No matter how seasoned a buyer may be, no matter how many homes you've purchased or what you know about the market value of homes in your area, it can still be unsettling to make a formal offer. Below are some ideas about what you should or shouldn't do when making an offer on a home.
Some buyers are so worried about overpaying for a home, or missing the seller's low point, that they come in with an extremely low offer, and it alienates the seller. If the house is obviously overpriced or low is all you can offer, go ahead and do it, but keep in mind that the seller might take it as a personal insult and may not want to deal with you. Consider making a more realistic first offer, if it all possible.
If you offer too high, you may never find out if the seller had a lower point, and might pay more than you needed to for a home. Try to obtain a good idea of the market and of that particular home's market value before you make any type of offer.
Be sure when requesting an agents help for making an offer that you are talking to the buyers agent, not the sellers. A seller's agent has a specific duty to get the best deal he can for the seller. Some agents will offer you a list of comparable properties and the prices they've sold for but will not help you decide the offer. Unethical agents might even try to talk you into a higher offer because they know what the seller is hoping to get. A buyer's agent, however, will help you determine what to offer. Not only will the agent run comparables for you, but will also help you plan and write the offer and probable even present it for you. Remember that having a buyer's agent doesn't cost you anything - their commission comes from the sale of the home.
Visit your county courthouse (or equivalent place where property records are kept). Ask the staff to explain how to decipher deeds or other records that indicate sales prices. An example: Possibly each tax dollar represents $500 in sales price, so it's easy to calculate how much the buyer paid for the property. Home buyers around the US will find huge differences in the ease of this type of search. Some record-keeping systems are much simpler to access than others. Some localities have records available on disk or online, but most do not.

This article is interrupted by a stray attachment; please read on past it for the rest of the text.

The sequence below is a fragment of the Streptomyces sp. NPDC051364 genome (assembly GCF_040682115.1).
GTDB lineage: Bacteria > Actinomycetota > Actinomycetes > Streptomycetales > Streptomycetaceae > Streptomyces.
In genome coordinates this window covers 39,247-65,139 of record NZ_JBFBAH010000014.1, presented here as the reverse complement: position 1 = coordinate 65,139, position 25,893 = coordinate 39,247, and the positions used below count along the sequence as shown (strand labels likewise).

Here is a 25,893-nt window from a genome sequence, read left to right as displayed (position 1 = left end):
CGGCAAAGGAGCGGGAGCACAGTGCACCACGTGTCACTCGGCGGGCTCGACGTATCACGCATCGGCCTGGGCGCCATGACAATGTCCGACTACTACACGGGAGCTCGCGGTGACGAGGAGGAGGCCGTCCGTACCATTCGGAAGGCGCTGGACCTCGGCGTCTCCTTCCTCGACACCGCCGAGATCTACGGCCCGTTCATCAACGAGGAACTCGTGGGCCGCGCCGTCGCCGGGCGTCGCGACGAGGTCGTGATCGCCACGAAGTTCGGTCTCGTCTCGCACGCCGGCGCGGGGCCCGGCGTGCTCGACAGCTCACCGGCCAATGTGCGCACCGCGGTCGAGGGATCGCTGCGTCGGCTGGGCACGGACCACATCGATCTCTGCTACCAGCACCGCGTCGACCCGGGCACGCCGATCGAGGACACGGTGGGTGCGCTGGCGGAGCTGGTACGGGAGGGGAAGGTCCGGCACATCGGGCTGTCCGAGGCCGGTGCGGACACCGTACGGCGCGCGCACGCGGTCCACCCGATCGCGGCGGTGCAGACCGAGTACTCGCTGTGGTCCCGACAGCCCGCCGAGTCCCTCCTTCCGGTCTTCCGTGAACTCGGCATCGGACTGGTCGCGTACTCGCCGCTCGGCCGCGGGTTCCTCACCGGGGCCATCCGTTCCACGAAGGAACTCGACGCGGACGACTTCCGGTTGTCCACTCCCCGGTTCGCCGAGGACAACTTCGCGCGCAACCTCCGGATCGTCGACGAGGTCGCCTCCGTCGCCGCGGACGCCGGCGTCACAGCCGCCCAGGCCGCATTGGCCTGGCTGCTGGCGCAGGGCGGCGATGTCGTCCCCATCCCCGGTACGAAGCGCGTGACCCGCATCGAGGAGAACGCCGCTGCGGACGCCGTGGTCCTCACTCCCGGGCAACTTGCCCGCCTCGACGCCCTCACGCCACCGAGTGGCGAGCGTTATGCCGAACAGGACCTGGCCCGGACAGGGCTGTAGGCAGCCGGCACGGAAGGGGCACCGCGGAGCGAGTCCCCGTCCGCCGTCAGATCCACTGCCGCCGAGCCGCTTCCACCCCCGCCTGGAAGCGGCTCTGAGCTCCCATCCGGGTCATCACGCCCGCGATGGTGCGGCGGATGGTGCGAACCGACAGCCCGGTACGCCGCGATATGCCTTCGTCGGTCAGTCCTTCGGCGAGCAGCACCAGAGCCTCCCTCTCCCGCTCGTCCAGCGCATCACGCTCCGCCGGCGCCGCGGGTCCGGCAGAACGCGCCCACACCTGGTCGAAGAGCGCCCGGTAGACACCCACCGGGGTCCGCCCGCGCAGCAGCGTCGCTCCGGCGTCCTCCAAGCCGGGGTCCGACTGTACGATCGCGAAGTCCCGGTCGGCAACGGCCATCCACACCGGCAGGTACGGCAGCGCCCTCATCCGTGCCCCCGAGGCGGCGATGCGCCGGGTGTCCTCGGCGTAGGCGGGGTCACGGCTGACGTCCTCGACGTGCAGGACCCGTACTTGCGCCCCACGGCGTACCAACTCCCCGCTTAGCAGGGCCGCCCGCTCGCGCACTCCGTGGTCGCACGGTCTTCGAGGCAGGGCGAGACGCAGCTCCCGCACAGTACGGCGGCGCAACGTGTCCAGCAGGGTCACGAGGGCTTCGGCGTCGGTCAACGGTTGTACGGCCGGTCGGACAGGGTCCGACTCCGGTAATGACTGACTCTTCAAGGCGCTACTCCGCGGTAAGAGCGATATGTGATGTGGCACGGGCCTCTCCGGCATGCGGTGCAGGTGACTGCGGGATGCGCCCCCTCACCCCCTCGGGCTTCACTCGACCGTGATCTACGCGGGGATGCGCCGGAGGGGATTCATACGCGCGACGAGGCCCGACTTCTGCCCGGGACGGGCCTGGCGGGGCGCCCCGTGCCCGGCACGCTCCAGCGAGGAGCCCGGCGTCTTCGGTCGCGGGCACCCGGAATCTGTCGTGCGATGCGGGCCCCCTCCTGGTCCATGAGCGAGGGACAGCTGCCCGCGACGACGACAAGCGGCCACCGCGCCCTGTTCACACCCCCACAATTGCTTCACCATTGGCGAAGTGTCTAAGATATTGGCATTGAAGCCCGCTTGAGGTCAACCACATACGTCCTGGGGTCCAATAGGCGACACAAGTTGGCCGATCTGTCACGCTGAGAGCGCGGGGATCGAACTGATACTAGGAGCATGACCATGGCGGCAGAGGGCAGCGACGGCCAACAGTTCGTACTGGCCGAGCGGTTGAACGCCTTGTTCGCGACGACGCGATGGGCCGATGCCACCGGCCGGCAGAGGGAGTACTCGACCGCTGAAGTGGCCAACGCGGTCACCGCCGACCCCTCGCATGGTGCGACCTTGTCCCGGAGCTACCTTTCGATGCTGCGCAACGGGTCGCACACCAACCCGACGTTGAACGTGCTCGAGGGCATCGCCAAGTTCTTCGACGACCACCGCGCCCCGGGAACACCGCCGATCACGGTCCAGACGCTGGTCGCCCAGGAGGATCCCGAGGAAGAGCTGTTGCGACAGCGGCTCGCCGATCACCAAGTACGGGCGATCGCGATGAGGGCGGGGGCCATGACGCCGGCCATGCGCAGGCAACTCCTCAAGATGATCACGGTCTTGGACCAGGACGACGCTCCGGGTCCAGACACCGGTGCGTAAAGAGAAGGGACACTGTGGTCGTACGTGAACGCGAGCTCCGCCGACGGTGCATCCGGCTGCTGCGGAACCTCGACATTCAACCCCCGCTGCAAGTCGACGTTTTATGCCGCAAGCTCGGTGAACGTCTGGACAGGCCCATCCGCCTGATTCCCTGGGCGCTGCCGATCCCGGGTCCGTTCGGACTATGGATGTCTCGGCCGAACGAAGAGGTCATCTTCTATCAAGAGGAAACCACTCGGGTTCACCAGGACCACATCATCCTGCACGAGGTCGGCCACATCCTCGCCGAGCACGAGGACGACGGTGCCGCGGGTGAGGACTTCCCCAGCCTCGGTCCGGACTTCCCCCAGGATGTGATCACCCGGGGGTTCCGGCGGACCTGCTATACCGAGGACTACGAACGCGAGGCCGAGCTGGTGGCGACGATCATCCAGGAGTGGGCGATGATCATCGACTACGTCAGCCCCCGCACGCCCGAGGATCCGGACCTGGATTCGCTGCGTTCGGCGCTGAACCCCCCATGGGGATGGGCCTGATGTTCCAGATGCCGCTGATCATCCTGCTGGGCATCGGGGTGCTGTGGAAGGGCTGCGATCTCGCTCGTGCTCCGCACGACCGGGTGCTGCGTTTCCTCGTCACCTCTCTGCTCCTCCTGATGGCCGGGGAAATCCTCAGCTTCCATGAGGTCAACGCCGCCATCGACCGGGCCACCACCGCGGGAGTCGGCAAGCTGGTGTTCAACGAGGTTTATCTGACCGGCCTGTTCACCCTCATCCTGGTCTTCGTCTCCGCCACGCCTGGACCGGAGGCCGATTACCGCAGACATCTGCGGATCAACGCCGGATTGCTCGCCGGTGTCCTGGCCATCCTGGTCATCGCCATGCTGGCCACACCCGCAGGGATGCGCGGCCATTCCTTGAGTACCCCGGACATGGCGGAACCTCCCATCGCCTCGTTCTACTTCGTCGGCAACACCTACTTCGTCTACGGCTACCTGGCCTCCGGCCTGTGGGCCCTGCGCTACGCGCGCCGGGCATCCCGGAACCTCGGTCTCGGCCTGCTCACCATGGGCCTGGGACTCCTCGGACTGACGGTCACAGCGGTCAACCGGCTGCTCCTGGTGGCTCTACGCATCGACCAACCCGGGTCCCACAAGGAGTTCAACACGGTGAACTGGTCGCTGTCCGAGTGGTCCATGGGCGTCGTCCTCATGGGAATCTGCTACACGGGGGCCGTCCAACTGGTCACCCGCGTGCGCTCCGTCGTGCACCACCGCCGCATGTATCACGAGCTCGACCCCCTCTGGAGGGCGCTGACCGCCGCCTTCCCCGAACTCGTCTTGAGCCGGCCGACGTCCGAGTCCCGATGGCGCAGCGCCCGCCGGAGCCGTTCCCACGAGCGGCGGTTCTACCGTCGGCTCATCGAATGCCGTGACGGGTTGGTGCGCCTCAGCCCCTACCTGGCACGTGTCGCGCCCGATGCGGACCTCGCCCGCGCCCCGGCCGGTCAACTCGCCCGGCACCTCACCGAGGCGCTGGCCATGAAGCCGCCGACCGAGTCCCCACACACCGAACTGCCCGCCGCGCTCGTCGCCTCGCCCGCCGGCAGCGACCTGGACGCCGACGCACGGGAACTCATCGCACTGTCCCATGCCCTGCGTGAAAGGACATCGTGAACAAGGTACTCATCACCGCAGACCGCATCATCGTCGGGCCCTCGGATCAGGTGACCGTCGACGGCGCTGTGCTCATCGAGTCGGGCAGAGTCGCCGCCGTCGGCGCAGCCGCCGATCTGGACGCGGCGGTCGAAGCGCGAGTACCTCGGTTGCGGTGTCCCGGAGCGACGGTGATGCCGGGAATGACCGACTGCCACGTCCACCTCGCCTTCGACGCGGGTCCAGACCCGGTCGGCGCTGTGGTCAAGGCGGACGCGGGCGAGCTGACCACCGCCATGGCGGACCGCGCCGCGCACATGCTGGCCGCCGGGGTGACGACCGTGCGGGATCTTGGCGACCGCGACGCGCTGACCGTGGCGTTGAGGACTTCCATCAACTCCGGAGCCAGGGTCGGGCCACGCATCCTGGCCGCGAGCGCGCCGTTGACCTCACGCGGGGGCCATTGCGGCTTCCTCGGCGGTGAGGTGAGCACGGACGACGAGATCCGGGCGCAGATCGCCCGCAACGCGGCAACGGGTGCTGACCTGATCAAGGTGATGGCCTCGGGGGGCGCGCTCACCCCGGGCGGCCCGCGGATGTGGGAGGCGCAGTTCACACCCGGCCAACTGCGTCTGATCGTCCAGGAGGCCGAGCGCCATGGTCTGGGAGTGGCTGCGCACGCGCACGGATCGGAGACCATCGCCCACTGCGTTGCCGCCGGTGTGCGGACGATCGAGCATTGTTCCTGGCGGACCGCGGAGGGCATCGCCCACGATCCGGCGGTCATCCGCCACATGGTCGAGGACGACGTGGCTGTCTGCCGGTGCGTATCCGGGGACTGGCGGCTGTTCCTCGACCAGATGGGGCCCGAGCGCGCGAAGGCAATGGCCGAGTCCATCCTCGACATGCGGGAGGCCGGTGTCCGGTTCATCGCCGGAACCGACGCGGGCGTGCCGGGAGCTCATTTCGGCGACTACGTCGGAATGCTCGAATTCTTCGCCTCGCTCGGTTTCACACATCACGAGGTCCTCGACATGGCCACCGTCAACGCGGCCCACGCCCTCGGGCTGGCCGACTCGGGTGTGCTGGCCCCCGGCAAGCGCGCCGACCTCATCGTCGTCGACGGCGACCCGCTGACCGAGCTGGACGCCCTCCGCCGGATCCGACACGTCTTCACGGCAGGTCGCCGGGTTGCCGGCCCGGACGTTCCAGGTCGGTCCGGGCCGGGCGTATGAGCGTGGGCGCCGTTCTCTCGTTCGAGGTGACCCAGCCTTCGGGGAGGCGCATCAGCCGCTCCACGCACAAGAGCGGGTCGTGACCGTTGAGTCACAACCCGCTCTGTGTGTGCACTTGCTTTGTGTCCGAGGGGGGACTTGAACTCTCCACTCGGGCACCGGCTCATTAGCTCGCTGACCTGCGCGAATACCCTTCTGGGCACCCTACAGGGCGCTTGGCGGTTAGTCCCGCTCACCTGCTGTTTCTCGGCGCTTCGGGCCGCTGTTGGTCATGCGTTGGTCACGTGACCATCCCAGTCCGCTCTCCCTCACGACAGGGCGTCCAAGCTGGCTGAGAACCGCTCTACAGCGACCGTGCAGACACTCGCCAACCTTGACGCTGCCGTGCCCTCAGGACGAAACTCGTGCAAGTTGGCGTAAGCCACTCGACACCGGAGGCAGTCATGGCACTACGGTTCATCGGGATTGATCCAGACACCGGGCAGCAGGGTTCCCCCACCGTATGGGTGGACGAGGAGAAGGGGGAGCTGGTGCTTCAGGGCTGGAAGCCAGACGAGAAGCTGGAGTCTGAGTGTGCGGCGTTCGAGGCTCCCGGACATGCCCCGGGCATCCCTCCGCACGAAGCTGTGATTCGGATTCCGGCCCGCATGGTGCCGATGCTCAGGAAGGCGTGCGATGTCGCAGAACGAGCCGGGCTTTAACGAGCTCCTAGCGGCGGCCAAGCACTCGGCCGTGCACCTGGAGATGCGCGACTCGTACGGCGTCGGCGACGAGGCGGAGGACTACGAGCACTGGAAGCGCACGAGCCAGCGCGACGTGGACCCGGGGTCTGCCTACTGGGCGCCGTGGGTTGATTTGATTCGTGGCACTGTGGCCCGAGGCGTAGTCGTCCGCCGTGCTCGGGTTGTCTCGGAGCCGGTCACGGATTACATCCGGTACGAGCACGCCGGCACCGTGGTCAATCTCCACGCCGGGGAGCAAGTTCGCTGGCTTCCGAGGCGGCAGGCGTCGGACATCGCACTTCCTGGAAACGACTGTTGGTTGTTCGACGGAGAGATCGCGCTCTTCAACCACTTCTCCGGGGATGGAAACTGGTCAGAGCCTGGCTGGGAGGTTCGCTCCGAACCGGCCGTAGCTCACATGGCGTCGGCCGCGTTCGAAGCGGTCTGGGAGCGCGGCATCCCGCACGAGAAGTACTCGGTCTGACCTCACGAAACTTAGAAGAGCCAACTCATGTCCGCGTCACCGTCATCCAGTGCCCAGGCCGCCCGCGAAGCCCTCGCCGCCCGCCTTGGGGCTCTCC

This type of search is easiest to accomplish when you know the address of specific properties or the names of the buyers or sellers. If you attend open houses, keep the listing sheets. When the house has sold, go get the details. Attending open houses helps you track the condition of homes. It's hard to make comparisons by looking only at recorded stats. Check your local courthouse as well because some records could include home facts, sketches or even blueprints.
You might consider ordering an appraisal before you make an offer, however, you want to be sure that the results of your appraisal are not publicized because opinions can vary by appraiser. Also check out advertised prices for similar homes because it can give you an idea of average asking prices... keep in mind, however that the sales price is probably different than the asking price. Consider taking a look at your home's tax value, but it probably won't match exactly the market value of the property.
Be sure to consider other factors when deciding an offer amount. If the house has only been on the market for a short time, the sellers may not take the first offer, especially if it's lower than they'd desired. If it's been up for awhile or they need to move, they may be more motivated. Compare with other houses for sale in the same neighborhood or area. Look for repairs or updates needed, especially those that could be costly like roofs, plumbing, electrical, windows, baths or kitchens. If the repairs could be costly and immediate, the offer price could be lower if the seller understands why it is. Remember that your final decision on what to offer will come as a combination of your instinct and research.